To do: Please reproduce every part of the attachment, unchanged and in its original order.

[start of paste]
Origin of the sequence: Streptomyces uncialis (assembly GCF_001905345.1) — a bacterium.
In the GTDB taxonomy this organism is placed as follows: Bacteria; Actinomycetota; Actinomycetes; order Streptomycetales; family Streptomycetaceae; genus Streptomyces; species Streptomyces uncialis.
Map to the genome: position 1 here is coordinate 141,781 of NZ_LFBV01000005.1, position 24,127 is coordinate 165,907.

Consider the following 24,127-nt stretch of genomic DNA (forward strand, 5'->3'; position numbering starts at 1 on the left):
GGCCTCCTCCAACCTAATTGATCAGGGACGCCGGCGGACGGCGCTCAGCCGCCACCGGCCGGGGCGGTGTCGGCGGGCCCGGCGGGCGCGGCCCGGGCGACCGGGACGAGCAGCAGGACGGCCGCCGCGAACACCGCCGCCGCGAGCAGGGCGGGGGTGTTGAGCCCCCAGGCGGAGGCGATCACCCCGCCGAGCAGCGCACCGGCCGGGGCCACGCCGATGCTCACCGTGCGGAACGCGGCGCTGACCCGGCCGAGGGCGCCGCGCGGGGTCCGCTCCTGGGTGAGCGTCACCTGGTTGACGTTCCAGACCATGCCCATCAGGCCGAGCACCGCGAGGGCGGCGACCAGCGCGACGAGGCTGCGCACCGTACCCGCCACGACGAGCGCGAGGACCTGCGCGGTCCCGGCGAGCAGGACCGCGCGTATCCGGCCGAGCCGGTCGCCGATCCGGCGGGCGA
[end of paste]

Origin of the sequence: Streptomyces uncialis (assembly GCF_001905345.1) — a bacterium.
In the GTDB taxonomy this organism is placed as follows: Bacteria; Actinomycetota; Actinomycetes; order Streptomycetales; family Streptomycetaceae; genus Streptomyces; species Streptomyces uncialis.
Map to the genome: position 1 here is coordinate 141,781 of NZ_LFBV01000005.1, position 24,127 is coordinate 165,907.

Consider the following 24,127-nt stretch of genomic DNA (forward strand, 5'->3'; position numbering starts at 1 on the left):
GGCCTCCTCCAACCTAATTGATCAGGGACGCCGGCGGACGGCGCTCAGCCGCCACCGGCCGGGGCGGTGTCGGCGGGCCCGGCGGGCGCGGCCCGGGCGACCGGGACGAGCAGCAGGACGGCCGCCGCGAACACCGCCGCCGCGAGCAGGGCGGGGGTGTTGAGCCCCCAGGCGGAGGCGATCACCCCGCCGAGCAGCGCACCGGCCGGGGCCACGCCGATGCTCACCGTGCGGAACGCGGCGCTGACCCGGCCGAGGGCGCCGCGCGGGGTCCGCTCCTGGGTGAGCGTCACCTGGTTGACGTTCCAGACCATGCCCATCAGGCCGAGCACCGCGAGGGCGGCGACCAGCGCGACGAGGCTGCGCACCGTACCCGCCACGACGAGCGCGAGGACCTGCGCGGTCCCGGCGAGCAGGACCGCGCGTATCCGGCCGAGCCGGTCGCCGATCCGGCGGGCGA